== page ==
others, but little On the seaboard of this district, 15 miles S.W. of Mont- pellier, is the port and town of Cette, famous as the great manufacturing depot of fictitious wines and liqueurs. We will now visit another land, known in this country.
“ Where the Rhine his course does hend, Rich vine-covered hills among.”
The Rhine and the Vine have for centuries been associated together, and the Germans are as fond of their wines as they are of their river, which they fondly call the Father of Wine. That glorious river, with its majestic beauty and vine-clad banks, offers to the admiration of the traveller a lovelier scene than any other river can present ; more espe- cially along its course between Mentz and Coblentz. The choicest vintages are confined to a small dis- The vine-tract of Hochheim, a village situated on the river Main, producing wines of like nature and excellence, which are classed with the Rhine growths. These wines are extensively imported into this country, and it would seem that this last-mentioned kind especially, has, by our abbreviation of its name to “ Hock,” served as a trict called the Rheingau, which extends from Riidesheim to Mentz.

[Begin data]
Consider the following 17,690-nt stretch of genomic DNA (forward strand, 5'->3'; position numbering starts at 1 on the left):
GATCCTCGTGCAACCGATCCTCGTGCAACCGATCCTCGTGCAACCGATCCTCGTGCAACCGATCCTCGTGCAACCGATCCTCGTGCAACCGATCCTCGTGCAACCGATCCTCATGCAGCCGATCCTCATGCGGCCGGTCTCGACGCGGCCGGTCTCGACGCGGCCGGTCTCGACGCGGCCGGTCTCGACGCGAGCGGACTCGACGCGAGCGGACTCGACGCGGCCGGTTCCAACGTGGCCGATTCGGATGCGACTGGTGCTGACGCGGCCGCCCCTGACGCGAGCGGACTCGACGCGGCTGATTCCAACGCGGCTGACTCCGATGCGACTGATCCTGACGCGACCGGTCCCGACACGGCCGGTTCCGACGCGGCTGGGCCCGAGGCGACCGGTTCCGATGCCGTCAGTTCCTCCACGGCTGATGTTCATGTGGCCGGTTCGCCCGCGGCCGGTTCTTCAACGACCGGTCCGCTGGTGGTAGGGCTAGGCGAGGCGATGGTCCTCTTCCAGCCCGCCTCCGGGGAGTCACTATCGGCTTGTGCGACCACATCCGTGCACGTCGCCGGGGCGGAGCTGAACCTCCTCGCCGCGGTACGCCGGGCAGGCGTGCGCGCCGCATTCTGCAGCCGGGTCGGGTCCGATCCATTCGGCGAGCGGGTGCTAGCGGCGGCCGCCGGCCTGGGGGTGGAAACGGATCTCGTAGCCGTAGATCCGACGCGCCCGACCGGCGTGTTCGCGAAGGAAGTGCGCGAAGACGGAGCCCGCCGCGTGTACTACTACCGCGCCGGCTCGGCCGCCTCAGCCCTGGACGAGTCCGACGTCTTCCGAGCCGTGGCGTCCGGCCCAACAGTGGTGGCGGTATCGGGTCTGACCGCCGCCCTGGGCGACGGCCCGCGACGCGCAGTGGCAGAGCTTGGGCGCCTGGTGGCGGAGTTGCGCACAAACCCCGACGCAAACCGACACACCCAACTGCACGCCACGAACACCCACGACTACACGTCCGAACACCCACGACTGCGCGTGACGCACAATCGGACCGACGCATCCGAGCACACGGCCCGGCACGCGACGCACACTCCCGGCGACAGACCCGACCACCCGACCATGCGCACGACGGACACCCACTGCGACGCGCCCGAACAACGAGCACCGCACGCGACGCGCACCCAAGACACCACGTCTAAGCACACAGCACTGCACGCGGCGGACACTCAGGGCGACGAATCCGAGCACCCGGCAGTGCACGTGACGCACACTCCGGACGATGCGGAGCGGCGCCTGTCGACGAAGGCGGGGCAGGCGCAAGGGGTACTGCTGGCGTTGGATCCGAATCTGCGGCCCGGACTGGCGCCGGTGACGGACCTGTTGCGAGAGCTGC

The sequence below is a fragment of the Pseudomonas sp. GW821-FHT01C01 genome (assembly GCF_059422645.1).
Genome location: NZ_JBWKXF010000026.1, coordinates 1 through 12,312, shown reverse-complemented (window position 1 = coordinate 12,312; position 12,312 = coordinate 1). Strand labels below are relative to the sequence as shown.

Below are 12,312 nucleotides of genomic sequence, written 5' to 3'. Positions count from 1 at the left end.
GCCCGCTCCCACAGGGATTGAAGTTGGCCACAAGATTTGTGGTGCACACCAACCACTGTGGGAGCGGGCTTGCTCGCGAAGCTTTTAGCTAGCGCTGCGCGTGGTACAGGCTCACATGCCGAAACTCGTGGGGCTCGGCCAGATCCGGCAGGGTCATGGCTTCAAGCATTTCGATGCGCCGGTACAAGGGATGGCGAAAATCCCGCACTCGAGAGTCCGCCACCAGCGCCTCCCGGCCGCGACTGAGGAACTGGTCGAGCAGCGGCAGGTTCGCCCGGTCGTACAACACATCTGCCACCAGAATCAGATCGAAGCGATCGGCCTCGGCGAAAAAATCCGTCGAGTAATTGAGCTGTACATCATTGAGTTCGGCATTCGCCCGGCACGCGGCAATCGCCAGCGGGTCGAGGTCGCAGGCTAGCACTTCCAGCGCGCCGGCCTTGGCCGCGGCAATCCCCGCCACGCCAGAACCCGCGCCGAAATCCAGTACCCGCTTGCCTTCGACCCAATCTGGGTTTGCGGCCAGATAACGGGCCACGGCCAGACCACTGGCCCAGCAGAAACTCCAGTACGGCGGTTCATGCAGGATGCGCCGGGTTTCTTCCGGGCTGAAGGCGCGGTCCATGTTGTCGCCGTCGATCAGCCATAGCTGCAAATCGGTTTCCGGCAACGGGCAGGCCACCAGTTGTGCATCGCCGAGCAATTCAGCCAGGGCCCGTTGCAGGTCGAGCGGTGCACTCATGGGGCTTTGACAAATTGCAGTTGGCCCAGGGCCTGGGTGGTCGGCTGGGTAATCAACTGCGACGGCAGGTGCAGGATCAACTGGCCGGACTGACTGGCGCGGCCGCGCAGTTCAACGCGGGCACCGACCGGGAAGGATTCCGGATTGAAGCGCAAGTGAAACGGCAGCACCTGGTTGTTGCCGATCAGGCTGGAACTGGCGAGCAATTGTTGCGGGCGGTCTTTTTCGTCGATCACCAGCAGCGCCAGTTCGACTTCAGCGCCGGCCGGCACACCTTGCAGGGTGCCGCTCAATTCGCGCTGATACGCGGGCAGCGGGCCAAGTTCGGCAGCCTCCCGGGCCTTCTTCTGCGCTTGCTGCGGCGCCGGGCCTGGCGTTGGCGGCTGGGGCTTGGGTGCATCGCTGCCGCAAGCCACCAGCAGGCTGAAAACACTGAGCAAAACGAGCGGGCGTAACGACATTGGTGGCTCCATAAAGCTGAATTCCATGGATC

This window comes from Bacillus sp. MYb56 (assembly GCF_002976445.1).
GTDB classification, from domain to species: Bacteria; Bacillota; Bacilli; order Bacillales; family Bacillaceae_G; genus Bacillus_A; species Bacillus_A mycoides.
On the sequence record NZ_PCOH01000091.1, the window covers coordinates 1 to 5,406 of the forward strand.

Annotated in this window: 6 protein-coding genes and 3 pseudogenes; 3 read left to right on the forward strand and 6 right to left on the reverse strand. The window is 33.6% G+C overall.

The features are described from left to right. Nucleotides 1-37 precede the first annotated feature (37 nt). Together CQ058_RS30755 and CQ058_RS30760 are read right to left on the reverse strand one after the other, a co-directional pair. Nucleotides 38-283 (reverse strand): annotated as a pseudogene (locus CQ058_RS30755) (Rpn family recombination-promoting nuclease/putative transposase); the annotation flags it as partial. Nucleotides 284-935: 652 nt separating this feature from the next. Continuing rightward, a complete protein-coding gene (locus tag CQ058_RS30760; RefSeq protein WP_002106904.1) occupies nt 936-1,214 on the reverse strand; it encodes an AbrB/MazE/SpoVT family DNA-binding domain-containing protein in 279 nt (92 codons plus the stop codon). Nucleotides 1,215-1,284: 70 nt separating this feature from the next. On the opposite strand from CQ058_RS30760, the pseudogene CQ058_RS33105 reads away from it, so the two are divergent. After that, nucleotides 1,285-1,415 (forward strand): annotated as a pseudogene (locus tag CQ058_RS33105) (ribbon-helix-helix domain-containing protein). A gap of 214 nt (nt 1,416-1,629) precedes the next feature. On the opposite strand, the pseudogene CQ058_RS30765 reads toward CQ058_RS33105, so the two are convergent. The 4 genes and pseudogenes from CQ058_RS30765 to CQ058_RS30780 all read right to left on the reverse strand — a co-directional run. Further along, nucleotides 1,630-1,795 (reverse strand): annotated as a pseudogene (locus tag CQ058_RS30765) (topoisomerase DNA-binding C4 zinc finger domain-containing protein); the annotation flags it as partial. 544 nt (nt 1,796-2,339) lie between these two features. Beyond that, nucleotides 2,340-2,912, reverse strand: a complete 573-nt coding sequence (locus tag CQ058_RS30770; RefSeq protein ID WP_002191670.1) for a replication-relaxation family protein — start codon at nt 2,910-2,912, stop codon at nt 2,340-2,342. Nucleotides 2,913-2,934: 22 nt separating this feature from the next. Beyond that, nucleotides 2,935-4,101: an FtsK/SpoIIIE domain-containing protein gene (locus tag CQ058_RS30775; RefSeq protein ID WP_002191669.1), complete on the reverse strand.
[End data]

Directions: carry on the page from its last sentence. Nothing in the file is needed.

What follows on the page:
familiar designation with ns of all Rhenish wines. Of the growths of the district of the Rheingau, which is 1 0 miles long by about 1 4 broad, the choicest is Schloss (or castle of) Johannisberg. This is a rare “ cabinet wine/’ and has been famous for centuries ; it is produced close under the walls of the old abhey of J ohannisberg. The old monks had an especial regard for their vineyard, and wex-e very chary of its produce. For sevei’al years past the estate has belonged to Prince Mettemich, who showed that he appreciated his much-envied 62 acres of vineyard, by the care he caused to be exei'cised on Curiously, the vines which produce the creme de la creme of Johannisberger grow over and near the cellars. A worthy rival of this precious wine is Steinberg, also a “ cabinet wine,” the pro- duction of 108 acres of vine-land which belongs to the Duke of Nassau. This wine is the strongest of all Rhine wines. Both these wines are very choice and costly. Riidesheimer is also a choice wine, and the vineyard producing it is said to have been planted by Charlemagne ; Graftenberg, Marko- brunner, Rothenbei-g, and a few others, which are all well known and distinguished for their choice growths. These wines, which are all white, are soft and delicate in flavour. The best red Rhine its yield.